By Tony Crisafi President, La Jolla Community Planning Association
By Tony Crisafi
President, La Jolla Community Planning Association
The partial description on the University Heights website for a presentation of history of individual property rights state that “land-use restrictions must advance a public purpose, be fairly and reasonably applied, and leave property owners with economically viable use of their land.”
According to city policy 600-24, the community planning groups are charged with implementing land use policy vis-à-vis the city’s General Plan, the local Community Plan and specific land use plan.
In La Jolla, 27 members of the community volunteer, in total, hundreds of hours every month on project review at the joint committees public-meeting level. This is where the bulk of project review work begins and sometimes ends. As neighborhoods transition continuously with redevelopment, several have recently or soon will be faced with the extinction of single-story CC&Rs, homeowner association reviews and other private restrictions. As this occurs, the burden and responsibility of project review will shift further onto the community review process.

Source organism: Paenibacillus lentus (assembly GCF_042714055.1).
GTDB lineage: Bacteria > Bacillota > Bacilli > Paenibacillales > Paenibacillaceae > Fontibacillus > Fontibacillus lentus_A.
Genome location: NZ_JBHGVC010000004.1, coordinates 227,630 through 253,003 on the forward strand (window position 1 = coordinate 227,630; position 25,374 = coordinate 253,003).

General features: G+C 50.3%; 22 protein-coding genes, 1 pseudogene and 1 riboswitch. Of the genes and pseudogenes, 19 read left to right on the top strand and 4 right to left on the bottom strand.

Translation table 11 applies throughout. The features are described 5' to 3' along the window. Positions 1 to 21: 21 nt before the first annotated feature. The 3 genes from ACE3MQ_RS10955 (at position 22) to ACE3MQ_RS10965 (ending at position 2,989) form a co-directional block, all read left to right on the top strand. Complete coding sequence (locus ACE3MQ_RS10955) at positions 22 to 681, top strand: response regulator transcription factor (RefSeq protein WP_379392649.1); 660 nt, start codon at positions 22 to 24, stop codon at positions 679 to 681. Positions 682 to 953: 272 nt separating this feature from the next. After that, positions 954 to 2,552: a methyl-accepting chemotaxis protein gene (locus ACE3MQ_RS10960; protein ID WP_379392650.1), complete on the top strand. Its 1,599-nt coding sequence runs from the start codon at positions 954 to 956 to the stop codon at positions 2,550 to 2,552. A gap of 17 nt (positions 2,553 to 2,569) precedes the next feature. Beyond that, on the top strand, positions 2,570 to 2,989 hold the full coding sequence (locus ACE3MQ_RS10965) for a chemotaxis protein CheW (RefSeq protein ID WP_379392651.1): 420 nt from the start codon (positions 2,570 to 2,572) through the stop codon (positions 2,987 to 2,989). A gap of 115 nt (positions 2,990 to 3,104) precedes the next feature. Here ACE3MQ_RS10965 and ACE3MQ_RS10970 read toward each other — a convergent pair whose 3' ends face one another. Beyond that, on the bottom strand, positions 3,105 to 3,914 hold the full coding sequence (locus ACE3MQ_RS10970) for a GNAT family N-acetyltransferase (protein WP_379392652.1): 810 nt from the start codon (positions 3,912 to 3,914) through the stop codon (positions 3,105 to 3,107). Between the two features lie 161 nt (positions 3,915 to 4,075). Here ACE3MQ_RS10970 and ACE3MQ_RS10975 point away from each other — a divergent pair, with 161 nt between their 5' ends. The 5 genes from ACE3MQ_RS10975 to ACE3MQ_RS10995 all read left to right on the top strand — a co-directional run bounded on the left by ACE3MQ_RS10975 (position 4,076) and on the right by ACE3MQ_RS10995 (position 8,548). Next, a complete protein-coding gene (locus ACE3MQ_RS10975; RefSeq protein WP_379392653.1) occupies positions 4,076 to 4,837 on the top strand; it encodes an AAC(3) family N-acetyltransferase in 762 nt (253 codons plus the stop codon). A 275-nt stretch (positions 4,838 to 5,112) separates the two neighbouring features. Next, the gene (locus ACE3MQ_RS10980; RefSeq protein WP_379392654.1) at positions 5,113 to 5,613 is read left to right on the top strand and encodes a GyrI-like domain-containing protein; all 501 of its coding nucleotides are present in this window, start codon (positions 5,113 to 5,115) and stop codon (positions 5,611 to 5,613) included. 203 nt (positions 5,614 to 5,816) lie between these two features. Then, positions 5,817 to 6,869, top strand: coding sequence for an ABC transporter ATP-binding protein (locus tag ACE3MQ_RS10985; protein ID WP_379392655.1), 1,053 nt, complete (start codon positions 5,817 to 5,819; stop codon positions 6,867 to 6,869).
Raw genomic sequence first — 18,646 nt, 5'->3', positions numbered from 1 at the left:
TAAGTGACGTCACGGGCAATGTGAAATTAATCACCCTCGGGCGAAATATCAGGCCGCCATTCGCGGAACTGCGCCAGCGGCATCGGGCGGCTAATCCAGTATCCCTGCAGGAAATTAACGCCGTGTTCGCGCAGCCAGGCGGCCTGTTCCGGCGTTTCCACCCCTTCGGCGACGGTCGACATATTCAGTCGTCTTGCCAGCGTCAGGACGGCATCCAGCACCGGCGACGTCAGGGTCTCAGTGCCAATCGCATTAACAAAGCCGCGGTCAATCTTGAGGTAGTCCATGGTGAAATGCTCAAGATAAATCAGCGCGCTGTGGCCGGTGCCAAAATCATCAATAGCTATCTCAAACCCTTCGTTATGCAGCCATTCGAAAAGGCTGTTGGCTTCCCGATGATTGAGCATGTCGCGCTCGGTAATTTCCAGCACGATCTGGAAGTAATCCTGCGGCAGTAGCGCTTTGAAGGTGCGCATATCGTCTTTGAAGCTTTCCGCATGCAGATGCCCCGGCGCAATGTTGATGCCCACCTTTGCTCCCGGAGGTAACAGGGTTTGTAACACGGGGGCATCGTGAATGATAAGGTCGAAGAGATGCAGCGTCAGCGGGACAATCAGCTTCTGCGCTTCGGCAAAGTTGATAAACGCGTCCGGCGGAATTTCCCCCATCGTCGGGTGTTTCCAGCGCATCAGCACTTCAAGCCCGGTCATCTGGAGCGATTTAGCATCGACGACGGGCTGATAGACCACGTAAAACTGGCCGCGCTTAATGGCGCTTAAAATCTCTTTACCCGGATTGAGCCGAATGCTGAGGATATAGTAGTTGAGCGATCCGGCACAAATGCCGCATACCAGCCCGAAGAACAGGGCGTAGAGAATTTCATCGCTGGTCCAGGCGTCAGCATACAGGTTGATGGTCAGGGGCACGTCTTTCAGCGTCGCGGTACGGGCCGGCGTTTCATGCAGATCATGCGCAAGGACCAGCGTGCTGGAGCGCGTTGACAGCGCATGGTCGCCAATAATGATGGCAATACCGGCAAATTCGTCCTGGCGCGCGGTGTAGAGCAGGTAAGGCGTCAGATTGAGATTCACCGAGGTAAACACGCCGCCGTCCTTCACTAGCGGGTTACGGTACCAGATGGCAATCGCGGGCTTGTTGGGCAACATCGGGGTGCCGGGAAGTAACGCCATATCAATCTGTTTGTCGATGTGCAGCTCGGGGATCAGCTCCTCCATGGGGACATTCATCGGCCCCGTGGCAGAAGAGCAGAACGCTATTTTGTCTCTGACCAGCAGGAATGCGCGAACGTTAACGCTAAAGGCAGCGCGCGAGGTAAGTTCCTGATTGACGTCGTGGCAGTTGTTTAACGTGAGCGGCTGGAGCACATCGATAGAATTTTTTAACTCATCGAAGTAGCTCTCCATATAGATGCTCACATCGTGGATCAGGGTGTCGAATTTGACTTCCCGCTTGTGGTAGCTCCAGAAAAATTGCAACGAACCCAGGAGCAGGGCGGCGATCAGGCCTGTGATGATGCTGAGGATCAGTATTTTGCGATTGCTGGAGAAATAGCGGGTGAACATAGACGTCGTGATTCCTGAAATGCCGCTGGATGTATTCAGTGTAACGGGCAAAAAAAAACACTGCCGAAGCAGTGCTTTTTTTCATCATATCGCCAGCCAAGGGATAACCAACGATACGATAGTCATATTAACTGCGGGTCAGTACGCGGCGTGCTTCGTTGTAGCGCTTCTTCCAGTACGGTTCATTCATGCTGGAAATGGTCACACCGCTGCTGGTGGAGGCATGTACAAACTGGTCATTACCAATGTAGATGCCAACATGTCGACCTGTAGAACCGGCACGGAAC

Some of that responsibility shift will be subtle; other parts less so. As an example, in a single-story Shores neighborhood, the minimum building coverage equals a 0.6 maximum floor area ratio (FAR), yet no longer so as one-story restrictions extinguish. Theoretically 0.6 becomes 1.2 yet no application has come close to proposing 1.2 FAR in the single-family zone.
However with redevelopment trending upward, I am thankful for the efforts of these community volunteers; wish to acknowledge the difficulty they face in balancing public and private property rights through this process, and also the long-term value they provide as a result of their decision-making.